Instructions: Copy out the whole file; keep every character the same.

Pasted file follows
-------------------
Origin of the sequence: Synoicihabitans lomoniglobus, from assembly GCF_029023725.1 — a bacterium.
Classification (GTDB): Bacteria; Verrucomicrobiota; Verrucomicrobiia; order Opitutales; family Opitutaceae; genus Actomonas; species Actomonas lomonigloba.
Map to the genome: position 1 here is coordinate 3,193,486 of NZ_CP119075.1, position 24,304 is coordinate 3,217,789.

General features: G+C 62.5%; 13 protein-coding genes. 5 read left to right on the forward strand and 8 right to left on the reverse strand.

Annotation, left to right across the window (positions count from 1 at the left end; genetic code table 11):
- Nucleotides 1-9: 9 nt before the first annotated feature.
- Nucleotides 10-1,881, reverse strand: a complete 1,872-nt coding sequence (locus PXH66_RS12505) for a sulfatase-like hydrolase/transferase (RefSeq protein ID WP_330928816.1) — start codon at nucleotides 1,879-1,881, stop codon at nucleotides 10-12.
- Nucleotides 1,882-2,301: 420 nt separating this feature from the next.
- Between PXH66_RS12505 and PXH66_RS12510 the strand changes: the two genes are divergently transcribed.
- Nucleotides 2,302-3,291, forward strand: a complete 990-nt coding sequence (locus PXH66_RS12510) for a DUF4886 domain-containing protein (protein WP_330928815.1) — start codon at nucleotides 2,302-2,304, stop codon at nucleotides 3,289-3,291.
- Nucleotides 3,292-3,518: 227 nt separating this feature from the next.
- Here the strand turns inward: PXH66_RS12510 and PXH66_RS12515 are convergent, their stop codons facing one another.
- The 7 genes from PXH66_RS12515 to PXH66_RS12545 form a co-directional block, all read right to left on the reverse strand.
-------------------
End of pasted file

Origin of the sequence: Synoicihabitans lomoniglobus, from assembly GCF_029023725.1 — a bacterium.
Classification (GTDB): Bacteria; Verrucomicrobiota; Verrucomicrobiia; order Opitutales; family Opitutaceae; genus Actomonas; species Actomonas lomonigloba.
Map to the genome: position 1 here is coordinate 3,193,486 of NZ_CP119075.1, position 24,304 is coordinate 3,217,789.

General features: G+C 62.5%; 13 protein-coding genes. 5 read left to right on the forward strand and 8 right to left on the reverse strand.

Annotation, left to right across the window (positions count from 1 at the left end; genetic code table 11):
- Nucleotides 1-9: 9 nt before the first annotated feature.
- Nucleotides 10-1,881, reverse strand: a complete 1,872-nt coding sequence (locus PXH66_RS12505) for a sulfatase-like hydrolase/transferase (RefSeq protein ID WP_330928816.1) — start codon at nucleotides 1,879-1,881, stop codon at nucleotides 10-12.
- Nucleotides 1,882-2,301: 420 nt separating this feature from the next.
- Between PXH66_RS12505 and PXH66_RS12510 the strand changes: the two genes are divergently transcribed.
- Nucleotides 2,302-3,291, forward strand: a complete 990-nt coding sequence (locus PXH66_RS12510) for a DUF4886 domain-containing protein (protein WP_330928815.1) — start codon at nucleotides 2,302-2,304, stop codon at nucleotides 3,289-3,291.
- Nucleotides 3,292-3,518: 227 nt separating this feature from the next.
- Here the strand turns inward: PXH66_RS12510 and PXH66_RS12515 are convergent, their stop codons facing one another.
- The 7 genes from PXH66_RS12515 to PXH66_RS12545 form a co-directional block, all read right to left on the reverse strand.